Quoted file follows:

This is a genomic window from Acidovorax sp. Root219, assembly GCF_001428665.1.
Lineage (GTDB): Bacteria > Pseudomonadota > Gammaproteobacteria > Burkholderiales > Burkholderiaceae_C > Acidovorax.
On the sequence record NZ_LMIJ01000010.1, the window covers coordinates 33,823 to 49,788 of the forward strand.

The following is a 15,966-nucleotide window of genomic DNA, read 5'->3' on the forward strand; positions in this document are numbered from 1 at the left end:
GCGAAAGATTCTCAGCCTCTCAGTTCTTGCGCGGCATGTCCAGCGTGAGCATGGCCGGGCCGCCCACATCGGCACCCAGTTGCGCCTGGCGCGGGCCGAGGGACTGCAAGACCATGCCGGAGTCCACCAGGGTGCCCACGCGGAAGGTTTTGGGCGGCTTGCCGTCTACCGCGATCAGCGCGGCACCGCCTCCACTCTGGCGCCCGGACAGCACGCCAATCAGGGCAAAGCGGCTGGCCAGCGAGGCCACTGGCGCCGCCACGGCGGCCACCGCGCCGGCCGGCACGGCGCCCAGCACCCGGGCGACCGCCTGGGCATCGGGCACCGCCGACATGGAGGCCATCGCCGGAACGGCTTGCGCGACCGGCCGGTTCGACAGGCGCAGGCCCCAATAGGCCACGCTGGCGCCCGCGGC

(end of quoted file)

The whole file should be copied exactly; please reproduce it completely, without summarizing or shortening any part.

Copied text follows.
This is a genomic window from Acidovorax sp. Root219, assembly GCF_001428665.1.
Lineage (GTDB): Bacteria > Pseudomonadota > Gammaproteobacteria > Burkholderiales > Burkholderiaceae_C > Acidovorax.
On the sequence record NZ_LMIJ01000010.1, the window covers coordinates 33,823 to 49,788 of the forward strand.

The following is a 15,966-nucleotide window of genomic DNA, read 5'->3' on the forward strand; positions in this document are numbered from 1 at the left end:
GCGAAAGATTCTCAGCCTCTCAGTTCTTGCGCGGCATGTCCAGCGTGAGCATGGCCGGGCCGCCCACATCGGCACCCAGTTGCGCCTGGCGCGGGCCGAGGGACTGCAAGACCATGCCGGAGTCCACCAGGGTGCCCACGCGGAAGGTTTTGGGCGGCTTGCCGTCTACCGCGATCAGCGCGGCACCGCCTCCACTCTGGCGCCCGGACAGCACGCCAATCAGGGCAAAGCGGCTGGCCAGCGAGGCCACTGGCGCCGCCACGGCGGCCACCGCGCCGGCCGGCACGGCGCCCAGCACCCGGGCGACCGCCTGGGCATCGGGCACCGCCGACATGGAGGCCATCGCCGGAACGGCTTGCGCGACCGGCCGGTTCGACAGGCGCAGGCCCCAATAGGCCACGCTGGCGCCCGCGGC